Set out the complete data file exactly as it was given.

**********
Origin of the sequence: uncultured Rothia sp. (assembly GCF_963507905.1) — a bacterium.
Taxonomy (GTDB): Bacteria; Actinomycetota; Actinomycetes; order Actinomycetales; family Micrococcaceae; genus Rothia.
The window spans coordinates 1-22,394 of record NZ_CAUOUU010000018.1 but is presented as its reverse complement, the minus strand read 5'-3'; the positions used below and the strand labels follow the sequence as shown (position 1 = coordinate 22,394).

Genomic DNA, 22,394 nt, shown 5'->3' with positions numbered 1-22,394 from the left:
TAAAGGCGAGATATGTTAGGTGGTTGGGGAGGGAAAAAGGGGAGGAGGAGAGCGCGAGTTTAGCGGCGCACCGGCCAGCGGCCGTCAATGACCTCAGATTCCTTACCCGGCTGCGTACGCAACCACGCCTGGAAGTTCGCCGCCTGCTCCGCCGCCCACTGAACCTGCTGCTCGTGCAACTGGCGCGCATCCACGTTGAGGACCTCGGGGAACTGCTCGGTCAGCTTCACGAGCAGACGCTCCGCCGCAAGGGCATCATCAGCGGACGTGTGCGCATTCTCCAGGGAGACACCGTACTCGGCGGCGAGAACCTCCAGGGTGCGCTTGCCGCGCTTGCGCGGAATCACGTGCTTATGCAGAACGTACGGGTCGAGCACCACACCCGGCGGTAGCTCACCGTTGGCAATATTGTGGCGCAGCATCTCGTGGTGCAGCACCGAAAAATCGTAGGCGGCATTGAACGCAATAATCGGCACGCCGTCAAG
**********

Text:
Origin of the sequence: uncultured Rothia sp. (assembly GCF_963507905.1) — a bacterium.
Taxonomy (GTDB): Bacteria; Actinomycetota; Actinomycetes; order Actinomycetales; family Micrococcaceae; genus Rothia.
The window spans coordinates 1-22,394 of record NZ_CAUOUU010000018.1 but is presented as its reverse complement, the minus strand read 5'-3'; the positions used below and the strand labels follow the sequence as shown (position 1 = coordinate 22,394).

Genomic DNA, 22,394 nt, shown 5'->3' with positions numbered 1-22,394 from the left:
TAAAGGCGAGATATGTTAGGTGGTTGGGGAGGGAAAAAGGGGAGGAGGAGAGCGCGAGTTTAGCGGCGCACCGGCCAGCGGCCGTCAATGACCTCAGATTCCTTACCCGGCTGCGTACGCAACCACGCCTGGAAGTTCGCCGCCTGCTCCGCCGCCCACTGAACCTGCTGCTCGTGCAACTGGCGCGCATCCACGTTGAGGACCTCGGGGAACTGCTCGGTCAGCTTCACGAGCAGACGCTCCGCCGCAAGGGCATCATCAGCGGACGTGTGCGCATTCTCCAGGGAGACACCGTACTCGGCGGCGAGAACCTCCAGGGTGCGCTTGCCGCGCTTGCGCGGAATCACGTGCTTATGCAGAACGTACGGGTCGAGCACCACACCCGGCGGTAGCTCACCGTTGGCAATATTGTGGCGCAGCATCTCGTGGTGCAGCACCGAAAAATCGTAGGCGGCATTGAACGCAATAATCGGCACGCCGTCAAG